Well, it made me smile anyway 🙂 Add to that the fact that the food was, in fact, delicious and you’re on to a winner! Entebäck definitely gets my recommendation. Also, the people on the table next to us had a million special wishes (one of them seemed to be on a very restricted diet), all of which were complied with without complaint, which doesn’t always happen (as I know from experience after many meals out with a family friend who has coeliac’s disease, i.e. can’t eat gluten. You’d be amazed how many restauarants have trouble with the question “what do you thicken your sauces with?”).

After lunch we headed to Marktplatz, which was just around the corner, and went into the church there, St. Michael’s. Here’s the outside of it:

And opposite it the Rathaus (Town Hall) – slightly nicer than Karlsruhe’s effort! (One day I’ll post a photo for you and you’ll see what I mean. Or you can Google it. I’m sure there are images somewhere on the web).

The river that runs through Schwäbisch Hall is called the Kocher. I love that the town is built up around the river – Karlsruhe is technically in the Rhine valley but the River Rhine is nowhere near the town centre. I miss living near water!

Bridge over the River Kocher

We were lucky with the weather for most of the day (just look at the blue sky behind the Rathaus1), but by 6:30 p.m. it had started to rain quite heavily. Since it was also dark by that time and my throat was already beginning to hurt (the start of the evil cold from hell!), we decided to head for home. And that was Schwäbisch Hall, number seven on my list of 30 towns to visit before 30… I wonder where my travels will take me next?

Update from August 2014: I’ve added this post to the Travel edition of the Expat Bloggers Bloghop over at Young Germany, check out the other entries here.

Calw

I haven’t posted in a while because there hasn’t been anything to say. When I wasn’t at work, I was proofreading somebody’s PhD thesis (written in English by a German), which is basically also work. In between I managed to watch some football, but seeing as anyone who is interested has probably been watching that themselves I don’t feel the need to blog about it. After all this work with no play, I was desperate for a change of scenery yesterday – if only to get my away from the housework for a while! So Jan and I decided to go to Calw.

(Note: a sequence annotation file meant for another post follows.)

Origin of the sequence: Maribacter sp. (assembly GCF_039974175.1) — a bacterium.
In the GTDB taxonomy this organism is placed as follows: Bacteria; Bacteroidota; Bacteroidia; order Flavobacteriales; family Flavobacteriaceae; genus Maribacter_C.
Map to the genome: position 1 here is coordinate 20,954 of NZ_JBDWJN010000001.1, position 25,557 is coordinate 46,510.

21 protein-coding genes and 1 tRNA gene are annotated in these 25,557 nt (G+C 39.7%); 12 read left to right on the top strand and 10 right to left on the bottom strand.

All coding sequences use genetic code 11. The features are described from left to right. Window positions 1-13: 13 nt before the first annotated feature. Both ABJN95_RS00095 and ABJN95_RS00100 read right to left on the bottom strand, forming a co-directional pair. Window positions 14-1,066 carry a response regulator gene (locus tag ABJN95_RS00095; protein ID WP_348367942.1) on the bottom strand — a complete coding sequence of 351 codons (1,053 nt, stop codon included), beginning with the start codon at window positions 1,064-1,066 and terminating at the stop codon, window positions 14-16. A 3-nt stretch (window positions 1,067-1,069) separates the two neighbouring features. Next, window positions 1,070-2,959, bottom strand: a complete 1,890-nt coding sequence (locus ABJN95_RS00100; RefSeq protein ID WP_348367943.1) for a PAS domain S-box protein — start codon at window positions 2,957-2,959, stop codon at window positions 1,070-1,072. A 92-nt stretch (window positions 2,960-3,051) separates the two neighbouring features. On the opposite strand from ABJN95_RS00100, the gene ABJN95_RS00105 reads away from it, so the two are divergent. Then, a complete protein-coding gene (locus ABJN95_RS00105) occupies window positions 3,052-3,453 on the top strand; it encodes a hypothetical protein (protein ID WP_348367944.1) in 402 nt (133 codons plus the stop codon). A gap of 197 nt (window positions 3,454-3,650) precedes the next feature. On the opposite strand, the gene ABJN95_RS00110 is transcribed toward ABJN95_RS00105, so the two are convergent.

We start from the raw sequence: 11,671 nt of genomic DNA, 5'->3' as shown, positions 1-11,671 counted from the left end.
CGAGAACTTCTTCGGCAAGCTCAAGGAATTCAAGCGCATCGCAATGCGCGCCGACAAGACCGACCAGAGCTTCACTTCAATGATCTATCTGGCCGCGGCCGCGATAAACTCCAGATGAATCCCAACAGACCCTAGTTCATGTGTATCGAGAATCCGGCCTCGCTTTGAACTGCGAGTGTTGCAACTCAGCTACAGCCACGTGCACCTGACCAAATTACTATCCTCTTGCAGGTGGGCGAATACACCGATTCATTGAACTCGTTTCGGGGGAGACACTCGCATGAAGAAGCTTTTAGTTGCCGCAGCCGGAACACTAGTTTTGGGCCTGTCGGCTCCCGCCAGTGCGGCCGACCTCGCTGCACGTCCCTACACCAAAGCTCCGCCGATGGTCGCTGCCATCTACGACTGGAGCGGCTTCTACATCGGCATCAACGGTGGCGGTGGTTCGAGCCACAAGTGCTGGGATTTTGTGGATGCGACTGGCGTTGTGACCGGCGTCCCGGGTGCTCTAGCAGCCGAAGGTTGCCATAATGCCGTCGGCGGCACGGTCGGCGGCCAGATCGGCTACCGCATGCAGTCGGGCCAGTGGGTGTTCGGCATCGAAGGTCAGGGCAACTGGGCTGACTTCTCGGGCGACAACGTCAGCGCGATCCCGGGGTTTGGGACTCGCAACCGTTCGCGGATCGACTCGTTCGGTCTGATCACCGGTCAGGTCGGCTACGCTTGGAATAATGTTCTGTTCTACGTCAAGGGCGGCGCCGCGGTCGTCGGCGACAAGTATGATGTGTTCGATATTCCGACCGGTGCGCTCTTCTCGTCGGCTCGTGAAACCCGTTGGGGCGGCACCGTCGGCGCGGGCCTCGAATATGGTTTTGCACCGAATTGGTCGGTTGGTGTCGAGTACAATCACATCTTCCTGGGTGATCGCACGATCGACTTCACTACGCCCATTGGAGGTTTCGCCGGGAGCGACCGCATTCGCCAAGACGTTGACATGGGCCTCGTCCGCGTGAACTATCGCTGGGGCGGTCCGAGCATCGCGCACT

Calw is about an hour’s drive from Karlsruhe, in the Black Forest. It’s famous for being the birthplace of German author Hermann Hesser – among other things, he wrote the novel Steppenwolf. Some of you may remember the 60s band of the same name. (I, of course, am far too young ;-)).
Our first stop on arriving in Calw was thus the Hermann Hesse Museum, for obvious reasons. Unfortunately we didn’t arrive til 4:30 p.m. and the museum closed at 5, so we only had time for a quick look. We could have done with more time to read everything properly, but what we did manage to take in was interesting.

Having seen the museum, we went to have a proper look around town. Calw is located in the Nagold valley, which allowed it to escape being bombed during the war. This means lots and lots of pretty old buildings. Just the kind of town I like!
Here is the Marktplatz. You can see the half-timbered houses and the Market Fountain in the background:

Calw Marktplatz

Marktplatz again, this time taken from right next to the fountain:

Hermann Hesse was born in this house:

Hermann Hesse birth house

I took a photo of a lantern, just because I always do.

Lantern and rooves

Later, we walked down to the river and I took this picture because I liked the reflection of the clouds in the water:

River Nagold

In the evening, we ate at a cafe/bar place called Kult – their homemade soups are delicious! – and stayed there to watch the football before heading home. It was a lovely day in a beautiful town (we were lucky that the weather decided to be nice for a change, but unlike Würzburg, I think Calw would still be pretty on a rainy day) and I get to cross another German town off my list of places to see. Not a bad Saturday at all 🙂